So the season finale of HBO’s Boardwalk Empire was controversial, dramatic, and unexpected, but most of all artistic.
Image via Wikipedia - Michael Pitt & Steve Buscemi
Steve Buscemi is obviously the lead character. It’s his first major lead role and he was impressive to say the least. However, this series made Michael Pitt a star on many levels for his portrayal of war hero James Darmody. Most of my friends watched the show because they were intrigued by Pitt and his visceral transformation.
This is where I have to applaud the shows creator, Terence Winter, for killing off James Darmody, the most intriguing character AND star of the show in the final episode of season two. Winter’s decision to kill off Pitt’s character was definitely not fan friendly and at the same time challenges the success of the next season. But given the context of the story, the decision was realistic to how it would play out in real life.
It’s nice to see a major television production take thei kind of risk. I personally think season three will be even better because the quality of the writing and acting carry the show. It’s a refreshing change to see Hollywood focusing on writing and acting as opposed to audience approval!
I just saw The Fighter and once again Mark Wahlberg gives a solid performance, enough to get a Golden Globe Nomination for Best Actor. But I keep asking myself the same question. Is Mark Wahlberg a good actor?
For some reason, I always leave a “Wahlberg” movie and wonder if I just saw a good actor or Wahlberg playing himself on camera. Look, I am not a hater. I am not saying he’s a bad actor. But I do question the similarity of his roles.
Lets take a look at four of Wahlberg’s vintage performances. In Boogie Nights, he plays a porn star. In Three Kings, he plays a solider. In Four Brothers, he plays a tough guy. In The Fighter, he plays a boxer. Are these characters that far off from the Marky Mark tough guy image he portrayed growing up?
Mark Wahlberg in Boogie Nights, Three Kings, Four Brothers, & The Fighter
At the end of the day, everyone gets typecast. Julia Roberts is Julia Roberts in almost every movie she plays. Some people return to the movies to see Julia play Julia. I don’t fall into that category. Personally, when I see actors play roles that fit their image, I am less likely to find them interesting as the character.
I would like to see Wahlberg leave his comfort zone as an actor so I can get a true sense of his range. Of course, that “choice” isn’t always the actor’s and more likely the producer’s and casting director’s. But if you are listening Marky Mark, surprise me with a non-Wahlberg type role. Oh yeah, also, if you actually are listening, you are the best actor of all time! …… I have to protect myself, the guy is jacked.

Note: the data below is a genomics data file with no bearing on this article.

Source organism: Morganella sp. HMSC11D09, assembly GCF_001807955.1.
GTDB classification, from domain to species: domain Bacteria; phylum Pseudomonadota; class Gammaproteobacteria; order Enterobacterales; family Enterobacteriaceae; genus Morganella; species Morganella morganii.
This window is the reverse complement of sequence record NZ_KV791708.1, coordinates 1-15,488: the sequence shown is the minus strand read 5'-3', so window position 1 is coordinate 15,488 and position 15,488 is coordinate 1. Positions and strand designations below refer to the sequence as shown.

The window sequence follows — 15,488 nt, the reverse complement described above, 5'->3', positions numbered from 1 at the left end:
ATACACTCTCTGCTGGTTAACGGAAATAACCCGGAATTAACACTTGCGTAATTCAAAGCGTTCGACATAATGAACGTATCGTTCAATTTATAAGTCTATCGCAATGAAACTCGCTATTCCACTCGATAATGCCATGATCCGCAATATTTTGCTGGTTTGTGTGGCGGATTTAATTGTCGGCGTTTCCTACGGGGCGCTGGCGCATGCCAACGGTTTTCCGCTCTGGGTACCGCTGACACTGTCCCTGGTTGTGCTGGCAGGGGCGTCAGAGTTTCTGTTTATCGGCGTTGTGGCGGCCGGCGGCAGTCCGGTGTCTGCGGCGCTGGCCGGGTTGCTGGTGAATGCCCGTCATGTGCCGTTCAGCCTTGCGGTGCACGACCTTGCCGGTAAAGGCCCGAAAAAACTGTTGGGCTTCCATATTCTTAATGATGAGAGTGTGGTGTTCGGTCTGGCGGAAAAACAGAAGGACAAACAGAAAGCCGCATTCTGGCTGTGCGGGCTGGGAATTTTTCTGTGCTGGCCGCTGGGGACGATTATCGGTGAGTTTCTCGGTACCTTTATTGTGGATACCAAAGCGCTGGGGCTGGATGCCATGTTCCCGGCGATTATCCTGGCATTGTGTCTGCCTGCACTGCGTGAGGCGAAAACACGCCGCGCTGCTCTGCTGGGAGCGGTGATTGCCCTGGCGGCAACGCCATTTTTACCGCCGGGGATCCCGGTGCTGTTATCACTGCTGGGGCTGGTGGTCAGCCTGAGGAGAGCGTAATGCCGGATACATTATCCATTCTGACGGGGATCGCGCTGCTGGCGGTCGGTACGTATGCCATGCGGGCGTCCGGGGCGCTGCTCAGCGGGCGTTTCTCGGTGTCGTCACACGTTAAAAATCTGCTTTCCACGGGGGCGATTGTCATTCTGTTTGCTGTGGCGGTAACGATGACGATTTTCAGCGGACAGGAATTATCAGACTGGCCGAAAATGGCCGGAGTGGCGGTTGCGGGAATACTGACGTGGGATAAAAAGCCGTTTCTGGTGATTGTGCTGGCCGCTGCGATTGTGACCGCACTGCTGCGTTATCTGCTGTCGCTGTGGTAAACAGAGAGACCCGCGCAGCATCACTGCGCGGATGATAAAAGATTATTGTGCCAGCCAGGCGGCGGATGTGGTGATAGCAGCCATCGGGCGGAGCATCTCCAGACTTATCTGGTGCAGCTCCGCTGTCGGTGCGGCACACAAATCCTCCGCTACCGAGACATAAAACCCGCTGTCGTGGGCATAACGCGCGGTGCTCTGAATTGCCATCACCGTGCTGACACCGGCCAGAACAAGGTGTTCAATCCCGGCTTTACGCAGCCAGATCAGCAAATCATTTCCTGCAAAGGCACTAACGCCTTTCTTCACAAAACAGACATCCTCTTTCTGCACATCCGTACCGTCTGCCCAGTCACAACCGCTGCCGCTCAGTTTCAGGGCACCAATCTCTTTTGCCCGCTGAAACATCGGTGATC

Previews are awesome! It’s nice to see a mature Broadway show, but there is something to be said about the rawness of a preview. I recently saw “Blood from a Stone” in previews at the Acorn Theatre and it was just that …. raw, but in a good way. The play, written by Tommy Nohilly and directed by Scott Elliott, is a darkly comic portrayal of a working-class family in New Britain, CT.
Here are my Top 5 reasons to see “Blood from a Stone” at the Acorn Theater:
1) Ethan Hawke
2) Gordon Clapp
3) Broken Windows and leaking ceilings
4) Blood and fighting
5) Dysfunctional family issues
Gordon Clapp, Thomas Guiry, and Ethan Hawke in “Blood From a Stone,” at the Acorn Theater.
Gordon Clapp and Ethan Hawke are exceptional as father and son respectively in “Blood From a Stone.” You probably know Clapp from his days as Detective Greg Medavoy on NYPD Blue. He raises the stakes to a new level in this play. Clapp’s interaction with his family (wife, two sons, and a daughter) is the most engaging part of the play. Natasha Lyonne, who plays Hawke’s sister, also is outstanding in her one scene with Hawke. Gemma Wilson from the Broadway Buzz recently interviewed her about the role. Read about it here.
At one point during the play, when everyone was laughing hysterically, my buddy Jesse turned to me and said “I don’t think this is very funny.” He was right. It was depressing, but it was also funny and you didn’t know whether to laugh at the family or feel sorry for them.